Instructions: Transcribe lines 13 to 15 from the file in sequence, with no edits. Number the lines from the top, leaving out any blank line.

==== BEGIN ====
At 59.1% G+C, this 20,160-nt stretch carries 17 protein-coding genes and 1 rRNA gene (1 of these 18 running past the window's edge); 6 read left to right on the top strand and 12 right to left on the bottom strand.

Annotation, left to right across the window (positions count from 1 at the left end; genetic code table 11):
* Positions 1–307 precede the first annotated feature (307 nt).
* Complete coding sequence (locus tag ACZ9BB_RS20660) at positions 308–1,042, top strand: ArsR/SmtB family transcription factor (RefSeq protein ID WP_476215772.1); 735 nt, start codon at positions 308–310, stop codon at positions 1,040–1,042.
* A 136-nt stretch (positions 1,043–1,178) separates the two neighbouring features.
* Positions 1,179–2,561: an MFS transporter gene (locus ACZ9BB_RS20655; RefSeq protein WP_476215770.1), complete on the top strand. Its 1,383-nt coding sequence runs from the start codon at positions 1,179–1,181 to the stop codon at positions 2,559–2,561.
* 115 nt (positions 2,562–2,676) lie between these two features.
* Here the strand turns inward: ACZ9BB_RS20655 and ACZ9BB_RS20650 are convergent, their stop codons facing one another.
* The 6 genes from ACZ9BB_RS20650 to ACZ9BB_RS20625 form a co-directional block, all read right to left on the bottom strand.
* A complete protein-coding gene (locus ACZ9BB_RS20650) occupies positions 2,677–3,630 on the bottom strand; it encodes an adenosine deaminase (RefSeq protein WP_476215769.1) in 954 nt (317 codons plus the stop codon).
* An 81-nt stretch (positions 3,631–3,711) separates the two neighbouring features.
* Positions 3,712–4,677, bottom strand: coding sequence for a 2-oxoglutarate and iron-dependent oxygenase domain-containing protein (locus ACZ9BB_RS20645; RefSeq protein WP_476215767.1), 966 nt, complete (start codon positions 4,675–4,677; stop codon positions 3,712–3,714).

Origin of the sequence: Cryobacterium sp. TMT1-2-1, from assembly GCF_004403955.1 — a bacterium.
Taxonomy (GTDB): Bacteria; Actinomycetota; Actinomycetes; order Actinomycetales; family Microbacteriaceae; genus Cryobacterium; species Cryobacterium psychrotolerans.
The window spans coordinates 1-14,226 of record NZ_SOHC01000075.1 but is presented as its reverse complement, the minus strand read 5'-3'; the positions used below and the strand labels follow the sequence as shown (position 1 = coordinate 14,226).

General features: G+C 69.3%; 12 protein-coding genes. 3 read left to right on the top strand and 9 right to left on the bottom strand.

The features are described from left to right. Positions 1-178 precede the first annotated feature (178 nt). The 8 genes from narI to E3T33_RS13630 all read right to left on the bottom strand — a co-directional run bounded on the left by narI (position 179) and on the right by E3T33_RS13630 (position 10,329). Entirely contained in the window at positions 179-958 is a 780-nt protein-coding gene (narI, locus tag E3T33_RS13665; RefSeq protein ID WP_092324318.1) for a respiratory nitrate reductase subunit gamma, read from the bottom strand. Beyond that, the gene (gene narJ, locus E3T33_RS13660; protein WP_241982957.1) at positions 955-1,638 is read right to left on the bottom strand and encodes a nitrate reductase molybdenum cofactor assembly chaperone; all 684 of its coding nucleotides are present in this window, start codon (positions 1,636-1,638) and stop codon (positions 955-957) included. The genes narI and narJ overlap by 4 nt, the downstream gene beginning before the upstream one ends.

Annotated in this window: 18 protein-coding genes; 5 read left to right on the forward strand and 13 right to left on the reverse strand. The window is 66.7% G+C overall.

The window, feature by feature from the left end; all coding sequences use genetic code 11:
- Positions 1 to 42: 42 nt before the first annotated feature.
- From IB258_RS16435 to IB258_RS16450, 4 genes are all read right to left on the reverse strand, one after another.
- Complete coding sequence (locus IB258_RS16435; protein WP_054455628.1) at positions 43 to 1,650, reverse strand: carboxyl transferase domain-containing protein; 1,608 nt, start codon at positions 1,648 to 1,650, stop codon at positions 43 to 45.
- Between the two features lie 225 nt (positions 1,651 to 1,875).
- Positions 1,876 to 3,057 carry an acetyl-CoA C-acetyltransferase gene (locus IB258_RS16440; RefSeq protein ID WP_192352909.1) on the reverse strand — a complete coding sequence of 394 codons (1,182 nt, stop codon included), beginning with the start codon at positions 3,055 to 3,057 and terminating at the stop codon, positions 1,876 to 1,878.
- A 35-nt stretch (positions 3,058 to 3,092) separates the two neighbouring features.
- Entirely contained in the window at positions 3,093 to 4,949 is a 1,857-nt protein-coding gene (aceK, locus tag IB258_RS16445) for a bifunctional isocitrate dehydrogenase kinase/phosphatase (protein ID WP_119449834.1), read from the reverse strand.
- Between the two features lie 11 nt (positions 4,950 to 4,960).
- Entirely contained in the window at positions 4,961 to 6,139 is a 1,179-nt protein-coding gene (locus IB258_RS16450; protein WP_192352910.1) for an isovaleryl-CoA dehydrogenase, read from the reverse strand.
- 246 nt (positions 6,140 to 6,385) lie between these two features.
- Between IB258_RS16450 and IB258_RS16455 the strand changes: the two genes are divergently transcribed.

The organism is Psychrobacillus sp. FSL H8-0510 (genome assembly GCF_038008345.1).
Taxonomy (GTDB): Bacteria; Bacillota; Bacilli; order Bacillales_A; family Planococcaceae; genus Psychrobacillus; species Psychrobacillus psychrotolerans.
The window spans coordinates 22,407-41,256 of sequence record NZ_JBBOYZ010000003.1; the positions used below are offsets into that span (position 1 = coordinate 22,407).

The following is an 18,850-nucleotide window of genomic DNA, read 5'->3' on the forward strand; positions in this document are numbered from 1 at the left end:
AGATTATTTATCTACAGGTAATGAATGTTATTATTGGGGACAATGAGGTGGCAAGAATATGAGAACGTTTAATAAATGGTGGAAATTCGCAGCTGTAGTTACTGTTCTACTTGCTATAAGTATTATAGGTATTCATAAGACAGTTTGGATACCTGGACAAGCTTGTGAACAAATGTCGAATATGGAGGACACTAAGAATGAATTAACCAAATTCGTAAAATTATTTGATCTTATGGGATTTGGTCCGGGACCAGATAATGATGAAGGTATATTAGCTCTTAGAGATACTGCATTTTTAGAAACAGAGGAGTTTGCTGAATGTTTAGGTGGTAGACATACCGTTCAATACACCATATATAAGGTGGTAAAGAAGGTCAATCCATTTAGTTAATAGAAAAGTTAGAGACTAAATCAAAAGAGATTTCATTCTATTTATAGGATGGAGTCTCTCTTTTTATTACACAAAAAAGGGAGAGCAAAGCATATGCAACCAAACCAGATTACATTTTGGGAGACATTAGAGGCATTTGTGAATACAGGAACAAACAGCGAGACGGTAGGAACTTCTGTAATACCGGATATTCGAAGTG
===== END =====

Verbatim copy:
Origin of the sequence: Cryobacterium sp. TMT1-2-1, from assembly GCF_004403955.1 — a bacterium.
Taxonomy (GTDB): Bacteria; Actinomycetota; Actinomycetes; order Actinomycetales; family Microbacteriaceae; genus Cryobacterium; species Cryobacterium psychrotolerans.
The window spans coordinates 1-14,226 of record NZ_SOHC01000075.1 but is presented as its reverse complement, the minus strand read 5'-3'; the positions used below and the strand labels follow the sequence as shown (position 1 = coordinate 14,226).